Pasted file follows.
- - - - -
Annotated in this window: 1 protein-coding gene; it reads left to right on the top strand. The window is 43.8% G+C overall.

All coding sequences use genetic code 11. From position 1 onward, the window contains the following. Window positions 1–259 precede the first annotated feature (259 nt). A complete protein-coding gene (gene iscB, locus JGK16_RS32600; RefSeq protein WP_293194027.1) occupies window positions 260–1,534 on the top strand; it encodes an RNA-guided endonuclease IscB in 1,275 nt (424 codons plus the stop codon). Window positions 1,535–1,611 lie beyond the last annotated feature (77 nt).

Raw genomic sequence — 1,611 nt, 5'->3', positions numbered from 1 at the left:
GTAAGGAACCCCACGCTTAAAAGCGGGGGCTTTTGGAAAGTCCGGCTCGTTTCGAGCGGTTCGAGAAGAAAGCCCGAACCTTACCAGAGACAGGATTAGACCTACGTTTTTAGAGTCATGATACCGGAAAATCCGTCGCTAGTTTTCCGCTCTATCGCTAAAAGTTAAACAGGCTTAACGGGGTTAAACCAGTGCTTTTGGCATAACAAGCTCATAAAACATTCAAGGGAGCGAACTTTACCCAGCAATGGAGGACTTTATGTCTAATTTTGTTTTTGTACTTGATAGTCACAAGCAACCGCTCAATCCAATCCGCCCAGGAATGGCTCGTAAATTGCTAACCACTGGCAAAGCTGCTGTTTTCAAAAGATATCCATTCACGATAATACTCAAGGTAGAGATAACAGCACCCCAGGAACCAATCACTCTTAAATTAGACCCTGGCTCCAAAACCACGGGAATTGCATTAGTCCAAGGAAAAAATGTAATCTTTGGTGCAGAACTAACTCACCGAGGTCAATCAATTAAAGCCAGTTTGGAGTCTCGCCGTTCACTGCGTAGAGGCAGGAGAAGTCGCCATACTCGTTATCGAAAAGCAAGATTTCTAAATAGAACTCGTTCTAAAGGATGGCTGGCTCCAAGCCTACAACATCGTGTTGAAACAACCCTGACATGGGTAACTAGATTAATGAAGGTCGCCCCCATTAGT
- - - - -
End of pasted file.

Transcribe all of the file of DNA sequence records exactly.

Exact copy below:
Annotated in this window: 1 protein-coding gene; it reads left to right on the top strand. The window is 43.8% G+C overall.

All coding sequences use genetic code 11. From position 1 onward, the window contains the following. Window positions 1–259 precede the first annotated feature (259 nt). A complete protein-coding gene (gene iscB, locus JGK16_RS32600; RefSeq protein WP_293194027.1) occupies window positions 260–1,534 on the top strand; it encodes an RNA-guided endonuclease IscB in 1,275 nt (424 codons plus the stop codon). Window positions 1,535–1,611 lie beyond the last annotated feature (77 nt).

Raw genomic sequence — 1,611 nt, 5'->3', positions numbered from 1 at the left:
GTAAGGAACCCCACGCTTAAAAGCGGGGGCTTTTGGAAAGTCCGGCTCGTTTCGAGCGGTTCGAGAAGAAAGCCCGAACCTTACCAGAGACAGGATTAGACCTACGTTTTTAGAGTCATGATACCGGAAAATCCGTCGCTAGTTTTCCGCTCTATCGCTAAAAGTTAAACAGGCTTAACGGGGTTAAACCAGTGCTTTTGGCATAACAAGCTCATAAAACATTCAAGGGAGCGAACTTTACCCAGCAATGGAGGACTTTATGTCTAATTTTGTTTTTGTACTTGATAGTCACAAGCAACCGCTCAATCCAATCCGCCCAGGAATGGCTCGTAAATTGCTAACCACTGGCAAAGCTGCTGTTTTCAAAAGATATCCATTCACGATAATACTCAAGGTAGAGATAACAGCACCCCAGGAACCAATCACTCTTAAATTAGACCCTGGCTCCAAAACCACGGGAATTGCATTAGTCCAAGGAAAAAATGTAATCTTTGGTGCAGAACTAACTCACCGAGGTCAATCAATTAAAGCCAGTTTGGAGTCTCGCCGTTCACTGCGTAGAGGCAGGAGAAGTCGCCATACTCGTTATCGAAAAGCAAGATTTCTAAATAGAACTCGTTCTAAAGGATGGCTGGCTCCAAGCCTACAACATCGTGTTGAAACAACCCTGACATGGGTAACTAGATTAATGAAGGTCGCCCCCATTAGT